More than half of all Turkish citizens prefer Turkey’s current parliamentarian system instead of imposing a presidential system on the country, according to a survey conducted a day after the Nov. 1 snap elections by the Ipsos surveying company.
Some 57 percent of respondents said “Turkey should continue to have the current parliamentarian system,” while only 31 percent said “Turkey should introduce a presidential system.”
Twelve percent, however, said they had no idea or response to the question over the country’s administrative system. The survey was conducted among 1,614 respondents from 81 provinces who were eligible to cast votes in the Nov. 1 elections between Nov. 2 and 3.
The survey, which was conducted immediately after the elections, also revealed that a majority of respondents believe that the constitution should change.
Some 63 percent of respondents said political parties should come together to change the constitution. Only 28 percent said the country should continue with the current constitution. Nine percent said they had no idea or response to the question regarding the governing charter.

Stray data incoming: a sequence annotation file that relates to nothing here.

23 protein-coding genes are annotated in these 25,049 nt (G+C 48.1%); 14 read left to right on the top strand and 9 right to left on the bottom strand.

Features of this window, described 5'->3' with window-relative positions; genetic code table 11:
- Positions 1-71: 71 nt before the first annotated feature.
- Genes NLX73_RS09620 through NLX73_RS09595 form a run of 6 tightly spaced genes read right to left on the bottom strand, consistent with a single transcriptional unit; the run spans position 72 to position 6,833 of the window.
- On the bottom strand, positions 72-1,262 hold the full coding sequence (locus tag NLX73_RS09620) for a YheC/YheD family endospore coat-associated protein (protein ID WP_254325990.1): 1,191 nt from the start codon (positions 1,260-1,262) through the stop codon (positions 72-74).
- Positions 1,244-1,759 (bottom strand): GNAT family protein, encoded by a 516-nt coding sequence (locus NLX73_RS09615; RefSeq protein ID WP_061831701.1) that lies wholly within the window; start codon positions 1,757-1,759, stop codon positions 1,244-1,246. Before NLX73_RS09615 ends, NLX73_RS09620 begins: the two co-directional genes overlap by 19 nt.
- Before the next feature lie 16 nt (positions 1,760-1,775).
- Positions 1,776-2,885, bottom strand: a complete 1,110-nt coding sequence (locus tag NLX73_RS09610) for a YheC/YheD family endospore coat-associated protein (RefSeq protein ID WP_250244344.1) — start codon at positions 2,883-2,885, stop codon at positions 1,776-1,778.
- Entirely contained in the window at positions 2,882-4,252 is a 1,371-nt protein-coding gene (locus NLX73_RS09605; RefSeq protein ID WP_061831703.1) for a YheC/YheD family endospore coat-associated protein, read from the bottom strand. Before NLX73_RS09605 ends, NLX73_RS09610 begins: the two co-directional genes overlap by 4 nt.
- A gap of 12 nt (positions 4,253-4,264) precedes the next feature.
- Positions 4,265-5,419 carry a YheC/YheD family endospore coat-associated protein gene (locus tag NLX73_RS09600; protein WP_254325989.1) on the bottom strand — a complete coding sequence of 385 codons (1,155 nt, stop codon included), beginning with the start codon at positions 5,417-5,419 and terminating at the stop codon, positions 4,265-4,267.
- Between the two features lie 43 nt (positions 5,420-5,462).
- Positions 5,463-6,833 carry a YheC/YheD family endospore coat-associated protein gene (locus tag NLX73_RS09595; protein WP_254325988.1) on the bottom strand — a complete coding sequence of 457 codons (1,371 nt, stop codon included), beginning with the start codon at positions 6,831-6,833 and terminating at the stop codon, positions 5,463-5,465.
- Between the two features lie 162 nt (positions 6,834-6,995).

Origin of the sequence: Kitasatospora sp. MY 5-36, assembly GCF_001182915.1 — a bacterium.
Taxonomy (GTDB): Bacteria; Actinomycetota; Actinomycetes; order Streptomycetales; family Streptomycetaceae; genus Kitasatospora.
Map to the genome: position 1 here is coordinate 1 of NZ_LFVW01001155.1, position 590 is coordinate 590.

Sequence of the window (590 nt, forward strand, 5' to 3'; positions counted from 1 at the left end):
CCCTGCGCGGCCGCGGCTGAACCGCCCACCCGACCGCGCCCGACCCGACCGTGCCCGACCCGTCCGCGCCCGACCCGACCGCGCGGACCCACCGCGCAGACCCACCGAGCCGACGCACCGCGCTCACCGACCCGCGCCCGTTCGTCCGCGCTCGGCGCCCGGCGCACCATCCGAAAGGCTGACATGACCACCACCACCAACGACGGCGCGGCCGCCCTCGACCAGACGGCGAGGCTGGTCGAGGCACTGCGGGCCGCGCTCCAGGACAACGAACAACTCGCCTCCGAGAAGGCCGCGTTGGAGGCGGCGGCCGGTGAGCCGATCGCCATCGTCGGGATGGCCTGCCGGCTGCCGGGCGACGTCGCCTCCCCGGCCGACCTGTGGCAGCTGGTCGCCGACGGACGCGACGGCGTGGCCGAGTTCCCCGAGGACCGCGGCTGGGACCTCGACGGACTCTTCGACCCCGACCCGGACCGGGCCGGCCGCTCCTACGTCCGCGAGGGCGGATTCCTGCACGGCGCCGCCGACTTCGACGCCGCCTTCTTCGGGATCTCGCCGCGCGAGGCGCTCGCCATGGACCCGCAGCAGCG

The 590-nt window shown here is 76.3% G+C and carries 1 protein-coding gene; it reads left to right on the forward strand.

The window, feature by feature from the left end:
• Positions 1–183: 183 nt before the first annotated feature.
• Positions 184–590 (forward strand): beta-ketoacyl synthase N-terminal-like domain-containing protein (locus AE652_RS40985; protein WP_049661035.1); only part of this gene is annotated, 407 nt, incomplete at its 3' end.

With the opposition parties’ share of the vote falling on Nov. 1 compared to the June 7 general elections, respondents were also asked whether they believed the leadership of the political parties should change.
Some 80 percent of respondents said the Nationalist Movement Party (MHP) should change its current leader, Devlet Bahçeli, in the aftermath of the Nov. 1 elections. Meanwhile, 56 percent of participants believe that Republican People’s Party (CHP) leader Kemal Kılıçdaroğlu should be removed from his post to be replaced with another figure. He was followed by Peoples’ Democratic Party (HDP) co-chair Figen Yüksekdağ, with 38 percent saying she should leave the post. Some 35 percent also said her co-chair, Selahattin Demirtaş, should be removed from his position, while 21 percent of respondents said Justice and Development Party (AKP) leader Ahmet Davutoğlu should also vacate his chair.